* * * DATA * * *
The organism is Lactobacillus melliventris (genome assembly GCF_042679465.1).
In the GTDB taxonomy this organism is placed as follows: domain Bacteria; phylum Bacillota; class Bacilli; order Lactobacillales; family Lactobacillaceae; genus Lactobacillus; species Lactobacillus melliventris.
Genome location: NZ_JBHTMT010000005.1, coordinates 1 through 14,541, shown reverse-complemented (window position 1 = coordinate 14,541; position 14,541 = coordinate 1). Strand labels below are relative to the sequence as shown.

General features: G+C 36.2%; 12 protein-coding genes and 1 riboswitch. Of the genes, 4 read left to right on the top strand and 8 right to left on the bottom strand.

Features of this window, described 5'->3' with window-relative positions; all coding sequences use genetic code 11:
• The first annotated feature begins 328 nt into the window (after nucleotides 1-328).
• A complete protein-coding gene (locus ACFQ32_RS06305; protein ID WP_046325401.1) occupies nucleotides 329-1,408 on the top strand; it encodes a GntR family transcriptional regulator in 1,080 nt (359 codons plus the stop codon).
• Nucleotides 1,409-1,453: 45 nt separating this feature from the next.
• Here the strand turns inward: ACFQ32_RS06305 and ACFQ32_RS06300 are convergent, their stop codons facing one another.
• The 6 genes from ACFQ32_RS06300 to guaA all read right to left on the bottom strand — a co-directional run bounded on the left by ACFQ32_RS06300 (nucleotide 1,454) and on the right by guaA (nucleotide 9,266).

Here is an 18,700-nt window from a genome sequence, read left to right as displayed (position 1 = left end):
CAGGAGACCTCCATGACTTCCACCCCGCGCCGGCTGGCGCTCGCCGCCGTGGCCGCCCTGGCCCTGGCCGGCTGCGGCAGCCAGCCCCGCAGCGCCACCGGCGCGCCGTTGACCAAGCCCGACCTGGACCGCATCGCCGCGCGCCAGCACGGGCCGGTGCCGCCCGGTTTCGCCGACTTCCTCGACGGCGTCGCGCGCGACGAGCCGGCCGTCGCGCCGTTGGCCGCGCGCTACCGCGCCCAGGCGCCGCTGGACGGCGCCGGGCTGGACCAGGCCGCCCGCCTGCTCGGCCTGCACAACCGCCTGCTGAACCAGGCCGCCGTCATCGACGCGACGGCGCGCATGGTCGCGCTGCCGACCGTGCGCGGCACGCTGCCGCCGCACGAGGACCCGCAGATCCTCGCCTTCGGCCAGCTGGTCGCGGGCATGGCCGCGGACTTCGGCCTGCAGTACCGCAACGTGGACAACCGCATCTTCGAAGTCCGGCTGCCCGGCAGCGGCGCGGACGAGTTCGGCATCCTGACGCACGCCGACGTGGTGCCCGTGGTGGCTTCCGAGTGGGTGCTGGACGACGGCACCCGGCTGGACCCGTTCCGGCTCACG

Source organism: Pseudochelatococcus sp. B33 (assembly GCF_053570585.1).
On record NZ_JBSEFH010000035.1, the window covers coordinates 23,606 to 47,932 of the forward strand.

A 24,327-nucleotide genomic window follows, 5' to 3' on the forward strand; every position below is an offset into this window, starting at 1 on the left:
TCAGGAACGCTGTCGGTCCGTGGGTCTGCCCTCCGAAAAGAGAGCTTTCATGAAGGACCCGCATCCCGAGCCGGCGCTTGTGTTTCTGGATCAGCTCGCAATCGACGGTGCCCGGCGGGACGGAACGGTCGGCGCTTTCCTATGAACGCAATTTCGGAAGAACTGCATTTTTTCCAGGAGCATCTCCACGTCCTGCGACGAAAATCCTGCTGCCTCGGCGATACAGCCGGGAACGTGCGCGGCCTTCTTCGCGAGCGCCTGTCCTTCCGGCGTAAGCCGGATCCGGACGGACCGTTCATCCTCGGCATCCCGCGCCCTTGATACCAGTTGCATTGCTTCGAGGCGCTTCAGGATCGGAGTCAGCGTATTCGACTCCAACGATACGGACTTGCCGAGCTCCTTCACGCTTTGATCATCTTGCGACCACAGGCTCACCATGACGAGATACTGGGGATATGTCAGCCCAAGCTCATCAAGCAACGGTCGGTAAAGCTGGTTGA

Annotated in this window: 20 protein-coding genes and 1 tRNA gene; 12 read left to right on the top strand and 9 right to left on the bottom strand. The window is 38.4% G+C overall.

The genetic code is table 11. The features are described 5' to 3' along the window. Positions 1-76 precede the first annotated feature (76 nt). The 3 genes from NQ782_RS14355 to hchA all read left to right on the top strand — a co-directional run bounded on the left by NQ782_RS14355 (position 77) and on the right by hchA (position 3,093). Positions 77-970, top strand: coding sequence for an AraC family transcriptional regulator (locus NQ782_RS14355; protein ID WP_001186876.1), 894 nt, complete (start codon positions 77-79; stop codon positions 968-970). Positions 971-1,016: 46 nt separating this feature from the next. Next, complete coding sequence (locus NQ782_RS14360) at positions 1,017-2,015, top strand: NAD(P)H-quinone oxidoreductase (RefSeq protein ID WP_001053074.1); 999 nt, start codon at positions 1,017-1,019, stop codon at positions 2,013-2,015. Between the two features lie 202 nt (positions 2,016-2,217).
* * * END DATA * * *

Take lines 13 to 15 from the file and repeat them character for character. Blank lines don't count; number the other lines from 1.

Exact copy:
Source organism: Pseudochelatococcus sp. B33 (assembly GCF_053570585.1).
On record NZ_JBSEFH010000035.1, the window covers coordinates 23,606 to 47,932 of the forward strand.

A 24,327-nucleotide genomic window follows, 5' to 3' on the forward strand; every position below is an offset into this window, starting at 1 on the left: